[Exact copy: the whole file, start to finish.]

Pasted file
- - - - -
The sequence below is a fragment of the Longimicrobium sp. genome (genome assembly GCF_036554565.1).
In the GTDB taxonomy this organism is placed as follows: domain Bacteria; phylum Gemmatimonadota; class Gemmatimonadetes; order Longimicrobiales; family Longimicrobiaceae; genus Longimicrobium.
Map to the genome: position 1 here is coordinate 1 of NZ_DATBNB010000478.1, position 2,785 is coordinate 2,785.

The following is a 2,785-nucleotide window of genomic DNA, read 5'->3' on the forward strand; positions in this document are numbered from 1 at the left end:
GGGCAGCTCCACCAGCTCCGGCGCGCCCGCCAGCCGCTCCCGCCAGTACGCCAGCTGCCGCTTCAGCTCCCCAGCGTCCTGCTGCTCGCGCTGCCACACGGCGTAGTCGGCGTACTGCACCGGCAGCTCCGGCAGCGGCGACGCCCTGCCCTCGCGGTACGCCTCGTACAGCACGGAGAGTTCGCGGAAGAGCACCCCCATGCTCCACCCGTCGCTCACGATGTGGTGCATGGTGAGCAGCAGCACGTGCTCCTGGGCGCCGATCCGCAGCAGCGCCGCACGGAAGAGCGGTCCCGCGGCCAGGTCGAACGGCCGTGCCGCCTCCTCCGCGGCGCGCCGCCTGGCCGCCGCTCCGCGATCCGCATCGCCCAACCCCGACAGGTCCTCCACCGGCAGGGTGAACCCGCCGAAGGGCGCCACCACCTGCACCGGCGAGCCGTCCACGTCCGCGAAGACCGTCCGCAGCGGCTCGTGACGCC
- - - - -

The sequence below is a fragment of the Longimicrobium sp. genome (genome assembly GCF_036554565.1).
In the GTDB taxonomy this organism is placed as follows: domain Bacteria; phylum Gemmatimonadota; class Gemmatimonadetes; order Longimicrobiales; family Longimicrobiaceae; genus Longimicrobium.
Map to the genome: position 1 here is coordinate 1 of NZ_DATBNB010000478.1, position 2,785 is coordinate 2,785.

The following is a 2,785-nucleotide window of genomic DNA, read 5'->3' on the forward strand; positions in this document are numbered from 1 at the left end:
GGGCAGCTCCACCAGCTCCGGCGCGCCCGCCAGCCGCTCCCGCCAGTACGCCAGCTGCCGCTTCAGCTCCCCAGCGTCCTGCTGCTCGCGCTGCCACACGGCGTAGTCGGCGTACTGCACCGGCAGCTCCGGCAGCGGCGACGCCCTGCCCTCGCGGTACGCCTCGTACAGCACGGAGAGTTCGCGGAAGAGCACCCCCATGCTCCACCCGTCGCTCACGATGTGGTGCATGGTGAGCAGCAGCACGTGCTCCTGGGCGCCGATCCGCAGCAGCGCCGCACGGAAGAGCGGTCCCGCGGCCAGGTCGAACGGCCGTGCCGCCTCCTCCGCGGCGCGCCGCCTGGCCGCCGCTCCGCGATCCGCATCGCCCAACCCCGACAGGTCCTCCACCGGCAGGGTGAACCCGCCGAAGGGCGCCACCACCTGCACCGGCGAGCCGTCCACGTCCGCGAAGACCGTCCGCAGCGGCTCGTGACGCC